Best of the Rest: Dutch Design Week
With so many events happening during Dutch Design Week, here's some snippets of other highlights we saw.
We say goodbye to Dutch Design Week for another year.
With so many events happening during Dutch Design Week, here's some of the other highlights we saw. (images correspond with order of events)
Lift-Off - 'The Truth of Basics, Resetting the History of Living between Four Walls'. The offices of Philip van den Hurk were transformed for the week by 11 installations that explored the concept of being boxed in. Esther Stocker's room 'Grid' felt like a 3D intersecting wireframe realm while the familiar objects in Tejo Remy and Rene Veenhuizen's 'Accidental Carpet and Olke Bolke' were removed from their context and transformed into something new. The rug of blanket remnants was fabulous.
Photography: Raoul Kramer
Modebelofte at the Krabbedans
An overview of the best recent Dutch fashion design graduates selected by Carlo Wijnands from HTNK.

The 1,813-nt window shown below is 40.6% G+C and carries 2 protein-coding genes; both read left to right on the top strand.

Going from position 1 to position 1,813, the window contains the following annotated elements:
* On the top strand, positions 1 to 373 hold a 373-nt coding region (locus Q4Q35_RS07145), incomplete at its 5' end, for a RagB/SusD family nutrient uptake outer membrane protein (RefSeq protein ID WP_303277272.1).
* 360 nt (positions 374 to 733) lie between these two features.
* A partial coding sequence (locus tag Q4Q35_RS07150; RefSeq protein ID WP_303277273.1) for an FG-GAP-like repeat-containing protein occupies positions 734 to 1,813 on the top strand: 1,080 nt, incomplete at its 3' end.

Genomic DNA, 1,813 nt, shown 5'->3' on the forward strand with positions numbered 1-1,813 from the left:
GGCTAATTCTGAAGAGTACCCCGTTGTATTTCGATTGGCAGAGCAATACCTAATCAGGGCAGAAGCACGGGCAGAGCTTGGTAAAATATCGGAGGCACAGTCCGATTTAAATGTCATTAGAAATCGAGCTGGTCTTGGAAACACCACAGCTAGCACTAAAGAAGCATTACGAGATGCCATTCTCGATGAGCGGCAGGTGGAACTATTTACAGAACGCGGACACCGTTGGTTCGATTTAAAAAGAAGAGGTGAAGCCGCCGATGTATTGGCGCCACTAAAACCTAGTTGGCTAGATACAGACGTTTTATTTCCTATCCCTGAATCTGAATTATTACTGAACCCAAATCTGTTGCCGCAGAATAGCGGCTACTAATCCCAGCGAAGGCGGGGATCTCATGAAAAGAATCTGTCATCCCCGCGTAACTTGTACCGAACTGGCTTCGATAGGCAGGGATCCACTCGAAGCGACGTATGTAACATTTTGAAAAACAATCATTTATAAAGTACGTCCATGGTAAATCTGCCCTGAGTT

New designs by Robert Bronwasser for Royal Goedewaagen gave existing ceramic forms and motifs a makeover. The 3D rapid prototyped designs at Virtual Making showed the latest technology in this digital manufacturing technique.
Delicious smells of freshly baked pie from the apple pie cart of Maaike Bertens and Marieke van de Bruggen filled the entrance and wafted through the warehouse of Strijp-X. The heat from the apple pie oven warmed the seat of the cart where visitors could sit and enjoy their pie. Also at Strijp-X were the (slightly creepy) mannequins in glass coffins clad in clothes from Red Light Fashion designers, the polder rug by Maaike Bertens and the Remnant Chair by Bo Reudler. At the rear of the warehouse, the Shadow Monster in the 5 Minute Museum amused visitors with an interactive installation that created monsters from their moving silhouettes.
Custom decorated taxis ferried visitors to different DDW venues across the city and saved a lot of walking. The cars were adorned with different props including mannequin torsos, wind-mills, furniture and a replica of the DesignHuis that slightly perplexed Eindhoven locals.
Photography: Boudewijn Bollmann
Food concept by House of Origin. Eating traditional Dutch ingredients in a new way. The bar consisted of different installations mostly made from timber palettes that explored the differences in hospitality between Dutch and international cultures.
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